• The same study found it to also have geroprotective effects: it slowed down the age-related switching-off of oestrous function; it decreased by 22.6% the frequency of chromosome aberrations in bone marrow cells and it increased by 24.1% maximum life span in comparison with the control group.
  • Levels of DSIP may be significant in patients diagnosed with major depressive disorder (MDD). In several studies, levels of DSIP in the plasma and cerebrospinal fluid are significantly deviated from the norm in patients with MDD, though there are contradictions as to whether levels are higher or lower than healthy control patients.[10][31][32]
  • Studies have demonstrated a direct link between GILZ expression (homologous to DSIP) and adipogenesis which has links to obesity and metabolic syndrome.[33]
  • In studies on rats with metaphit-induced epilepsy DSIP acted as an anticonvulsant, significantly decreasing the incidence and duration of fits suggesting DSIP as a potential treatment for epilepsy.[34][35]
  • DSIP has been found to have an analgesic effect. In studies on mice it was found to have a potent antinociceptive effect when administered intracerebroventricularly or intracisternally (see: Route of administration).[36]
  • Due to its possible effects on sleep and nociception, trials have been carried out to determine whether DSIP can be used as an anaesthetic. One such study found that administration of DSIP to humans as an adjunct to isoflurane anaesthesia actually increased the heart rate and reduced the depth of anaesthesia instead of deepening it as expected.[37]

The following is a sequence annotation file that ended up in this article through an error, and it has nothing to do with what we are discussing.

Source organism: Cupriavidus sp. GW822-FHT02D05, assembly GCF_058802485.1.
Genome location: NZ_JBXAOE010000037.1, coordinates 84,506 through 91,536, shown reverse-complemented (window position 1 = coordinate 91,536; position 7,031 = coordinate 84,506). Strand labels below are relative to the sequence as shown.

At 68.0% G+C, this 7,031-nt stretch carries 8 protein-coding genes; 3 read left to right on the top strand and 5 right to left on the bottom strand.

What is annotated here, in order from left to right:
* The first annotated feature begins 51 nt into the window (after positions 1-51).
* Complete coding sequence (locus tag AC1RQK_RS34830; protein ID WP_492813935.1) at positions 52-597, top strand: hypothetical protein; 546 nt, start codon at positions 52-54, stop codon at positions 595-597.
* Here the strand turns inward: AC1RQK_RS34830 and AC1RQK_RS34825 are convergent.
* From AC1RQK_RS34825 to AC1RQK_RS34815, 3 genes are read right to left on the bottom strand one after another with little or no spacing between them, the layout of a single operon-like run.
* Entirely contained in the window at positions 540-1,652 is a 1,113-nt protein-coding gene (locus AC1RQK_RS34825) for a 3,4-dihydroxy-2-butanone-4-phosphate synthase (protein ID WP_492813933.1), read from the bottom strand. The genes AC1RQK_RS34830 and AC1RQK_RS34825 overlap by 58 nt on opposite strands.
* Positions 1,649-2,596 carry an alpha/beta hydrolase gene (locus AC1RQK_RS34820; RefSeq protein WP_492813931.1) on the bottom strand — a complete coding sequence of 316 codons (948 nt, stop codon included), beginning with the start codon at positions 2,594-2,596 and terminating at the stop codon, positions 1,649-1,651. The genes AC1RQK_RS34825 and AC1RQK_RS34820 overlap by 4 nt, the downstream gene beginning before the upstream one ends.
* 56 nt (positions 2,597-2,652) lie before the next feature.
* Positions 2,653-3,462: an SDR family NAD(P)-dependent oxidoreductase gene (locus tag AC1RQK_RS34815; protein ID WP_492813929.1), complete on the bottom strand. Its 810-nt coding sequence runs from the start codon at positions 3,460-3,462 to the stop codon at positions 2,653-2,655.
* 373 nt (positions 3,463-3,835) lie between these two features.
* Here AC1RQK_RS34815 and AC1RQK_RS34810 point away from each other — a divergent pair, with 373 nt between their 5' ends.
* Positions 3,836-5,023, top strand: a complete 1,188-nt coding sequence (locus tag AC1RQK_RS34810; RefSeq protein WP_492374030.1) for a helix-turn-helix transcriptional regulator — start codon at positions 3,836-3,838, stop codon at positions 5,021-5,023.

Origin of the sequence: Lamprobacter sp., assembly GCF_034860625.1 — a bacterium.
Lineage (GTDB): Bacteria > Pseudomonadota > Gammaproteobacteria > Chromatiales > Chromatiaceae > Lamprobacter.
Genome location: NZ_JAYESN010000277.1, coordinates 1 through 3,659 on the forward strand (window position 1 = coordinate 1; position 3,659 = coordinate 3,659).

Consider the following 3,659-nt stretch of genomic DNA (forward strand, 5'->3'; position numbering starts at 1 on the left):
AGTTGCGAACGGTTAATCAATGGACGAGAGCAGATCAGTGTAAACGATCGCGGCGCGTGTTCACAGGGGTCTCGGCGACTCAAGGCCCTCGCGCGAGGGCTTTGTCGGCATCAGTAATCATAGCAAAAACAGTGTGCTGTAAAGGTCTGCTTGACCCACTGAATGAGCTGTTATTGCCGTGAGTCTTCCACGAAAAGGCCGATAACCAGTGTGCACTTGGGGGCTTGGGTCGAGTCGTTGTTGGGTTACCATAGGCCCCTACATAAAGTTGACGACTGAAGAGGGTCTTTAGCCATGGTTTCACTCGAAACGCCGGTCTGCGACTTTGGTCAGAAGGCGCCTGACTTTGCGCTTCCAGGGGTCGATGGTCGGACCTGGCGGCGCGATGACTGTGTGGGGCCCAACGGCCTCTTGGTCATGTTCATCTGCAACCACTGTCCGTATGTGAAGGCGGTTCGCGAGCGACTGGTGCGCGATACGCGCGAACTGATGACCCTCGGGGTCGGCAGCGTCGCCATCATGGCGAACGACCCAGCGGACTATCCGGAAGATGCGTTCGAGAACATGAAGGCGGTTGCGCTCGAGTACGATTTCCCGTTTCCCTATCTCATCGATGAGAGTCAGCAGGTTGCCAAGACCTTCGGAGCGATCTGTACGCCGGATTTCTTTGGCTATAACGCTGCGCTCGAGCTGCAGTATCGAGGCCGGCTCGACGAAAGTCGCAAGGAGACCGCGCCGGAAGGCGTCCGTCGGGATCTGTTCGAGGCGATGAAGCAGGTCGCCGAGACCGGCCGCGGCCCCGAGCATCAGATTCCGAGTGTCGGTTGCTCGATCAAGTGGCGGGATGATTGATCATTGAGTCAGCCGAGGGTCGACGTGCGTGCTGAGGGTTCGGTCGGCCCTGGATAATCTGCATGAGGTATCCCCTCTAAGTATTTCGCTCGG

• Low plasma concentrations of DSIP have been found in patients with Cushing's syndrome.[38]
  • In Alzheimer's patients levels of DSIP have been found to be slightly elevated, though this is unlikely to be causal.[39]
  • A preparation of DSIP, Deltaran, has been used to correct central nervous system function in children after antiblastomic therapy. Ten children aged 3–16 years were given a ten-day course of Deltaran and their bioelectric activity recorded. It was found that the chemotherapy-induced impairment in the bioelectrical activity of 9 out of the 10 children was reduced by administration of DSIP.[40]
  • DSIP can act antagonistically on opiate receptors to significantly inhibit the development of opioid and alcohol dependence and is currently being used in clinical trials to treat withdrawal syndrome.[41][42] In one such trial it was reported that in 97% of opiate-dependent and 87% of alcohol-dependent patients the symptoms were alleviated by DSIP administration.[43]
  • In some studies administration of DSIP has alleviated narcolepsy and normalized disturbed sleeping patterns.[44][45]

Safety and possible side-effects of long-term DSIP use haven't been established in clinical research studies.


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  2. ^ Schoenenberger GA, Maier PF, Tobler HJ, Monnier M (1977). "A naturally occurring delta-EEG enhancing nonapeptide in rabbits". European Journal of Physiology. 369 (2): 99–109. doi:10.1007/BF00591565. PMID 560681. 
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  13. ^ synthesized by V. N. Kalikhevich and S. I. Churkina, University Chemical Institute, St. Petersburg, Russia, and I. I. Mikhaleva and I. A. Prudchenko, Institute of Bio-organic Chemistry, Russian Academy of Sciences, Moscow